Beautiful sunny Sundays make choosing to spend the day inside discussing how to solve our housing crisis a tough choice, but up to 70 people did exactly that, in engaged, interactive sessions at the Conversations about Housing hui at the Town Hall on Sunday November 3.
Our local affordable housing project group, aka WRAP (Whaingaroa Raglan Affordable housing Project) hosted the day long forum, presenting panellists from Raglan and beyond to provide insights to other projects happening in our region and further afield that could work here in Raglan.
Panellists included architects, planners, designers, builders (of tiny homes), eco-design, papakāinga, Maori land development and community energy specialists, and representatives from all age groups in town, all with a passion for innovative design and new ways of delivering housing at a price that meets the need in our community.
Brad White from the Cambridge Co-housing Project shared the inspiring journey that 10 families in Cambridge have been on to build a purpose designed village of homes with shared gardens, services and community buildings. The group have developed the principles by which they will design and manage the project, their values and financial model – see https://www.cambridgecohousing.nz/ for more information.
Lale Ieremia and Lui Brame from the Waikato Region Housing Initiative shared evidence from the recent Waikato Housing Stocktake 2018 report http://waikatoplan.co.nz/projects/housing-stocktake/ which reflects the same trends uncovered by the Raglan Housing Study 2018. http://raglanchamber.co.nz/wp-content/uploads/2019/10/Raglan-Housing-Study-2018.pdf Raglan however, has considerably worse income to cost of housing ratio compared to the wider Waikato which elevates our need as high priority.
In today’s land price paradigm, community land trusts have proven to be a successful model to be able to secure land in perpetuity for affordable housing, separate from the market where even those on the minimum incomes can afford to rent or buy a modest home. Samantha Rose of Common Ground shared the journey to the formation of the Waikato Community Land Trust supported by the Hamilton City Council Mayoral Fund this year.
The last session of the day was led by six Year 13 students from Raglan Area School Social Studies class with a heart rending slam poetry piece from three of the girls that had most in the audience in or close to tears. They spoke about the shifted moral compass that has elevated profit making from housing above the right of all to a safe, secure, affordable place to live. It spoke to how they feel betrayed by housing prices that mean that despite being born and raised in Raglan, they see themselves locked out of ever being able to afford to live here. The girls had incorporated the themes from a survey they had conducted at Raglan Area School of other students, so represented the collective voice of the youth in our town.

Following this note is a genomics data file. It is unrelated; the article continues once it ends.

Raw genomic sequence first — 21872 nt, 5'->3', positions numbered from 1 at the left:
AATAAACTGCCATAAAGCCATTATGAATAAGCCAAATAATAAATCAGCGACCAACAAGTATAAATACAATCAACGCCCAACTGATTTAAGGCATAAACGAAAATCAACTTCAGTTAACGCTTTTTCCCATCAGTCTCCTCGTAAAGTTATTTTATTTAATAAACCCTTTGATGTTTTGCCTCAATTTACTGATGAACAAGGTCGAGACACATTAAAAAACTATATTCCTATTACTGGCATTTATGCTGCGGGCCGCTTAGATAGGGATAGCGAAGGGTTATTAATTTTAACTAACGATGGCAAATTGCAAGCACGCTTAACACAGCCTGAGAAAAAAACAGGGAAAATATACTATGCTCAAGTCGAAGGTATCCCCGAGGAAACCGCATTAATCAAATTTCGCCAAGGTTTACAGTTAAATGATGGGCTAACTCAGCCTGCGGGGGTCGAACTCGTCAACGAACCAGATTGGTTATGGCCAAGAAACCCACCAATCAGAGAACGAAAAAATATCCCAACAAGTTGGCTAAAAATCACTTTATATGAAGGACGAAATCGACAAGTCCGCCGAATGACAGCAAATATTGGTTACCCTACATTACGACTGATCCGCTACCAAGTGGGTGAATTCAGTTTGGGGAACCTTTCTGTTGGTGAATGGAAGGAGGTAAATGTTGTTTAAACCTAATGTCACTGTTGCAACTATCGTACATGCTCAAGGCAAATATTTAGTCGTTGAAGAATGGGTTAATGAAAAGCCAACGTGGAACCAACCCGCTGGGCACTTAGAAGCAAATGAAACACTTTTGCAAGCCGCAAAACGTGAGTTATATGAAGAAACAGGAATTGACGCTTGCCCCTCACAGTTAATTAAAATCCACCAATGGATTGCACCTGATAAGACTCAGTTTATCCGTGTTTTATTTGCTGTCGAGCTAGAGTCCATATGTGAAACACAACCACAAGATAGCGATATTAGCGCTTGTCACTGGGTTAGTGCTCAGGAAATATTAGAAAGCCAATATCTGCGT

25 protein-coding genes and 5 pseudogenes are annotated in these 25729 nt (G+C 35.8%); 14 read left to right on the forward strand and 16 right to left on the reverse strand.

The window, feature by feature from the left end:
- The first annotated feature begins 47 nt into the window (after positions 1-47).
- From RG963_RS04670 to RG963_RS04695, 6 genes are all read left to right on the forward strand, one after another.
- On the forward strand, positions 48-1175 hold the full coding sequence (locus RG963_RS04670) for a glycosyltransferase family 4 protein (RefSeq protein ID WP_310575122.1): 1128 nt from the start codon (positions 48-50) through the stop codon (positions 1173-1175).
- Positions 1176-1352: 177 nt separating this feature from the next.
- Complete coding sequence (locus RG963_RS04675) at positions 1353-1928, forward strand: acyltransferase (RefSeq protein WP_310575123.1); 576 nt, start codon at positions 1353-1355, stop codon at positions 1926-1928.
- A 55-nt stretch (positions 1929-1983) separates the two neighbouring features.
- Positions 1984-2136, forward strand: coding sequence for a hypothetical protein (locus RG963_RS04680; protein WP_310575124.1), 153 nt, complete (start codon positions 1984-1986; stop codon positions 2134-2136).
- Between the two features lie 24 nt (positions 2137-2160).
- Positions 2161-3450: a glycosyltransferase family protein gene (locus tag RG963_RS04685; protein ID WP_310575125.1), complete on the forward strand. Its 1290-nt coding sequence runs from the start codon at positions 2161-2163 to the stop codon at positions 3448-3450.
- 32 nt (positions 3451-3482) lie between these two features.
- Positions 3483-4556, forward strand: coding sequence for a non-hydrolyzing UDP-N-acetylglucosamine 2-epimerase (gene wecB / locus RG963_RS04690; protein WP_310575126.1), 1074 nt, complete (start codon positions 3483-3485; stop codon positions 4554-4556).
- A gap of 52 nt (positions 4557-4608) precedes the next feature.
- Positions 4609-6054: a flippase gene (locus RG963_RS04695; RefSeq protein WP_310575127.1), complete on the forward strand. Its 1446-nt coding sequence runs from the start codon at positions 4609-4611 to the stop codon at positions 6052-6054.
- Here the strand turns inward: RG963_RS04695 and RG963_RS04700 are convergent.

The other three students presented a model of how they envisioned we could construct a liveable, affordable solution – a neighbourhood of differing house sizes from tiny to modest 3 – 4 bedroom houses with shared gardens, orchards and walkways, where cars were consigned to a perimeter road and a single parking area on the outer edge of the development. A multi-generational housing development where people could enter at any level, move from tiny to small, to moderate-sized and back to smaller homes as their needs changed during life. A selection of panellists followed who represented view points from young couples with beginning families and tight incomes, to the roles our older generations can play in housing solutions and their own changing needs.
It was obvious from the very first session where a young woman, in trauma about the scarcity of rentals and her desperate battle to find a place for her and her family to live after being moved out of a property in order for it to enter the online nightly rental market, to the final tear inducing poetry from the RAS students that the need for a better housing solution is urgent.
From the questions and feedback from the audience, it was clear that there is a preference for connected neighbourhood developments that value the needs of the occupants above the current market model of dividing land into the smallest lots possible and building as many separated dwellings as possible. The many models that were discussed all provided shared, connected green spaces, gardens, self-sufficiency of water energy harvesting while creating housing that through excellence in design provided extremely low or zero energy consumption, passive heating and warm, dry places to live.
WRAP set out to gather information from the day – the key themes that flowed through in order to incorporate them into the development of an affordable housing design project in 2020. A report of the outcomes from the hui will be completed before the end of December and made available for comment. Plans are underway to have funding secured for the project to continue into design phase in 2020. WRAP’s next priority will be to get a website up and running so progress, updates and information can be shared more easily.
Any questions or queries, please call the WRAP project lead Fiona McNabb on 027 688 9754